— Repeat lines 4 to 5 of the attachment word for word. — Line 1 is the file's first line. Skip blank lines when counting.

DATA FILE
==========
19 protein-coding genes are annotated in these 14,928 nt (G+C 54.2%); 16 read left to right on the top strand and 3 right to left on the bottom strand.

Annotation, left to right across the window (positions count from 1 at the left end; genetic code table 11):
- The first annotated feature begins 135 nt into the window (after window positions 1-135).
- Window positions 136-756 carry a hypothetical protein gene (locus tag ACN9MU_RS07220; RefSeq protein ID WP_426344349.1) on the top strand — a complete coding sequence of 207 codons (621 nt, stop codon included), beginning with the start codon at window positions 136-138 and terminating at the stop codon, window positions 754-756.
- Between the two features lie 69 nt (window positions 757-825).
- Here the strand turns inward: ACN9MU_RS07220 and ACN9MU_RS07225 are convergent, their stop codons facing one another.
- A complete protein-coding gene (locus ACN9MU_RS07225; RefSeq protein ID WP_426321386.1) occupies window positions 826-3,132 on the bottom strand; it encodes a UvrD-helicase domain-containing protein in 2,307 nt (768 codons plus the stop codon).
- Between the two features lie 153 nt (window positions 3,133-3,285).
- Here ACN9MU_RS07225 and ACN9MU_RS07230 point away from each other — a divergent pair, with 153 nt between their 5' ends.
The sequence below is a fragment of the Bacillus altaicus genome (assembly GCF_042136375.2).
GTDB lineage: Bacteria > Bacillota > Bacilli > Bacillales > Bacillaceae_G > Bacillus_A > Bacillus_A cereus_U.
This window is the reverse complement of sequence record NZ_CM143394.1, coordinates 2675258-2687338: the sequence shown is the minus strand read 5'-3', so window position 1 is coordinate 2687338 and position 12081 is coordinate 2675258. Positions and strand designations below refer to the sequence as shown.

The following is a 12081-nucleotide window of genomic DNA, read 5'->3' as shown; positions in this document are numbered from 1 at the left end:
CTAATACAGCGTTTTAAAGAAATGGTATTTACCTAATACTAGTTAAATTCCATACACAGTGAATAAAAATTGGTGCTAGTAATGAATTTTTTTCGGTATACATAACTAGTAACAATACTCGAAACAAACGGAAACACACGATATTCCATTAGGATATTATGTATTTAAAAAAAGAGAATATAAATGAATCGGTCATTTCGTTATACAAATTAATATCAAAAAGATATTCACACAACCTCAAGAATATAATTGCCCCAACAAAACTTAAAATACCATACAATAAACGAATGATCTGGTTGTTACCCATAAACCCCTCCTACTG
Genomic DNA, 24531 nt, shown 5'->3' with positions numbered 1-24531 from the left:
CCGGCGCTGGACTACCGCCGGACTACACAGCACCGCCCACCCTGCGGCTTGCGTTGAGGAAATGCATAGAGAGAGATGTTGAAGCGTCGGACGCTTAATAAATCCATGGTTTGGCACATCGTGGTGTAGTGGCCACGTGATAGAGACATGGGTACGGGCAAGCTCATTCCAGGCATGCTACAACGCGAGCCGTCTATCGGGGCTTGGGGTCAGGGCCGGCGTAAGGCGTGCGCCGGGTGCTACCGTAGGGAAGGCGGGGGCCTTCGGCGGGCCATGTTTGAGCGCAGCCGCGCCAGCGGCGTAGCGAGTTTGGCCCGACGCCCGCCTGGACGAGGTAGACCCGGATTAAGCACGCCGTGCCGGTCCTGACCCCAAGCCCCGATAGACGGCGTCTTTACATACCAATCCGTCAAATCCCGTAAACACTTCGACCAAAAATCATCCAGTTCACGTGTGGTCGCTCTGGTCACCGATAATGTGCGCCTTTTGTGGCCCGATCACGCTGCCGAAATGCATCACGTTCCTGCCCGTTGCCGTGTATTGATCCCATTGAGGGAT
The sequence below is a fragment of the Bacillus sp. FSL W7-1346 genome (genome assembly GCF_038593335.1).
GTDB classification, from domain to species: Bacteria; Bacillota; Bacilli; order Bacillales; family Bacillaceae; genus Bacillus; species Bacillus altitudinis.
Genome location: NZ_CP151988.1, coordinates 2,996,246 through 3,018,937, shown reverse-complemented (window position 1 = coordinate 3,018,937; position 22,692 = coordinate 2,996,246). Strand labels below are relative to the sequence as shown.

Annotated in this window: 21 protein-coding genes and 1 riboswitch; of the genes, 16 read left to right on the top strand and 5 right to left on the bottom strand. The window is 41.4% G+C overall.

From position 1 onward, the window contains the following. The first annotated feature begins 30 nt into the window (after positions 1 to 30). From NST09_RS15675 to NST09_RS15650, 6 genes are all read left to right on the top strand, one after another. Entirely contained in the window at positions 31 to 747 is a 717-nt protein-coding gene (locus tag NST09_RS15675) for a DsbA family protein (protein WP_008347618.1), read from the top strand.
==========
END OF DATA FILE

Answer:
- Window positions 136-756 carry a hypothetical protein gene (locus tag ACN9MU_RS07220; RefSeq protein ID WP_426344349.1) on the top strand — a complete coding sequence of 207 codons (621 nt, stop codon included), beginning with the start codon at window positions 136-138 and terminating at the stop codon, window positions 754-756.
- Between the two features lie 69 nt (window positions 757-825).